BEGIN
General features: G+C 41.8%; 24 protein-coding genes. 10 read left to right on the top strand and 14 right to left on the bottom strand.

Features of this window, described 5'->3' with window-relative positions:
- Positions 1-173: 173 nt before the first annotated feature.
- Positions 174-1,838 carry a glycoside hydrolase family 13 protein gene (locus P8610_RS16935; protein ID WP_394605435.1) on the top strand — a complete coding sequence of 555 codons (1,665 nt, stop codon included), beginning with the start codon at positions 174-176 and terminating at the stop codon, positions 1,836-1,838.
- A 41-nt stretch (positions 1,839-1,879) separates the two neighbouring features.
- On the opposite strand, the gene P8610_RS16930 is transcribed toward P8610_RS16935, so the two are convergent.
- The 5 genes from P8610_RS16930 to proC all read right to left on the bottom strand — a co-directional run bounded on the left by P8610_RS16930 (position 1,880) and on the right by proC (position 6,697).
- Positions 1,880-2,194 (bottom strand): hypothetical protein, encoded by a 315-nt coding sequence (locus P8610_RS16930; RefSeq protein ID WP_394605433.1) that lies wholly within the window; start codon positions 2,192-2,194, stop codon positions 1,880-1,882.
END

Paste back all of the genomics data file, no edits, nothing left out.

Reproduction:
General features: G+C 41.8%; 24 protein-coding genes. 10 read left to right on the top strand and 14 right to left on the bottom strand.

Features of this window, described 5'->3' with window-relative positions:
- Positions 1-173: 173 nt before the first annotated feature.
- Positions 174-1,838 carry a glycoside hydrolase family 13 protein gene (locus P8610_RS16935; protein ID WP_394605435.1) on the top strand — a complete coding sequence of 555 codons (1,665 nt, stop codon included), beginning with the start codon at positions 174-176 and terminating at the stop codon, positions 1,836-1,838.
- A 41-nt stretch (positions 1,839-1,879) separates the two neighbouring features.
- On the opposite strand, the gene P8610_RS16930 is transcribed toward P8610_RS16935, so the two are convergent.
- The 5 genes from P8610_RS16930 to proC all read right to left on the bottom strand — a co-directional run bounded on the left by P8610_RS16930 (position 1,880) and on the right by proC (position 6,697).
- Positions 1,880-2,194 (bottom strand): hypothetical protein, encoded by a 315-nt coding sequence (locus P8610_RS16930; RefSeq protein ID WP_394605433.1) that lies wholly within the window; start codon positions 2,192-2,194, stop codon positions 1,880-1,882.